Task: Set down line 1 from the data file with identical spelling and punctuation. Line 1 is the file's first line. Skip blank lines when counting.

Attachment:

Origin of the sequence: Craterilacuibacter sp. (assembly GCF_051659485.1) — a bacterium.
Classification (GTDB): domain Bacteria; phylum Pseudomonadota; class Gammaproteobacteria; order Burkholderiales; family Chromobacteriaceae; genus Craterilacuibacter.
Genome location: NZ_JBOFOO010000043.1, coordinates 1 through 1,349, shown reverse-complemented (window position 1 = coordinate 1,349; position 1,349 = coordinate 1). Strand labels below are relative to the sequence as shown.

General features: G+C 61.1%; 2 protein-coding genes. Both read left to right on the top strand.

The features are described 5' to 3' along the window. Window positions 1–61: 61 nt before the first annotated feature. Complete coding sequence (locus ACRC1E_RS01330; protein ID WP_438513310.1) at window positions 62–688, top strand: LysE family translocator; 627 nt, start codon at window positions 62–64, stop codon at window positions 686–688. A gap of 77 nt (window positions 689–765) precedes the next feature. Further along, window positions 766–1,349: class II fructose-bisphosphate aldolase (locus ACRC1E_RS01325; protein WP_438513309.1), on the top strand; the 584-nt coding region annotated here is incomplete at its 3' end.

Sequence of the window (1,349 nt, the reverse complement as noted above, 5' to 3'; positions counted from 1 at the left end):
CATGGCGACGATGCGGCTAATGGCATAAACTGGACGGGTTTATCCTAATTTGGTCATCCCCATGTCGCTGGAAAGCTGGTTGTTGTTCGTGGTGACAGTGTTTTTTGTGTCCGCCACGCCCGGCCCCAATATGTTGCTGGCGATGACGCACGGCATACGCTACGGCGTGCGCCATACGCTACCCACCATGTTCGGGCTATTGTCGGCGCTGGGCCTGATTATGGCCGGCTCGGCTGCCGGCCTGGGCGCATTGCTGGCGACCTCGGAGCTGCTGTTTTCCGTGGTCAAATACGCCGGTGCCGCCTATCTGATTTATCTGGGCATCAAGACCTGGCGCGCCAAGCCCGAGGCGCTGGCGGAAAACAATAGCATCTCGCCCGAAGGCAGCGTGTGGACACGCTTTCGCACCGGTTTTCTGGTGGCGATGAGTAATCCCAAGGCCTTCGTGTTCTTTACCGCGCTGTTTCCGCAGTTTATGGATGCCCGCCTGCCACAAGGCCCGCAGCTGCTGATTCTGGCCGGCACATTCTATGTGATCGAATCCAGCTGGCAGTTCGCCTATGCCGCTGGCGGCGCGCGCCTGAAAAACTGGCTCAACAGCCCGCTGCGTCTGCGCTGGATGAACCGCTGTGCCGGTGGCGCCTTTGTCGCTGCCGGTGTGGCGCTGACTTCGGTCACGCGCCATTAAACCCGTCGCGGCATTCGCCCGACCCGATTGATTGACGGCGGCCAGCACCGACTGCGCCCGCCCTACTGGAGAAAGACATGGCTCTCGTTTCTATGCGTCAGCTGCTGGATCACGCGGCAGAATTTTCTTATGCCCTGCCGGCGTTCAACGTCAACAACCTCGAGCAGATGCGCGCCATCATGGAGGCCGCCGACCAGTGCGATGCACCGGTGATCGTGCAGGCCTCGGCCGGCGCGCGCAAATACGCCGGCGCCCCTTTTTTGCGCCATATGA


Origin of the sequence: Craterilacuibacter sp. (assembly GCF_051659485.1) — a bacterium.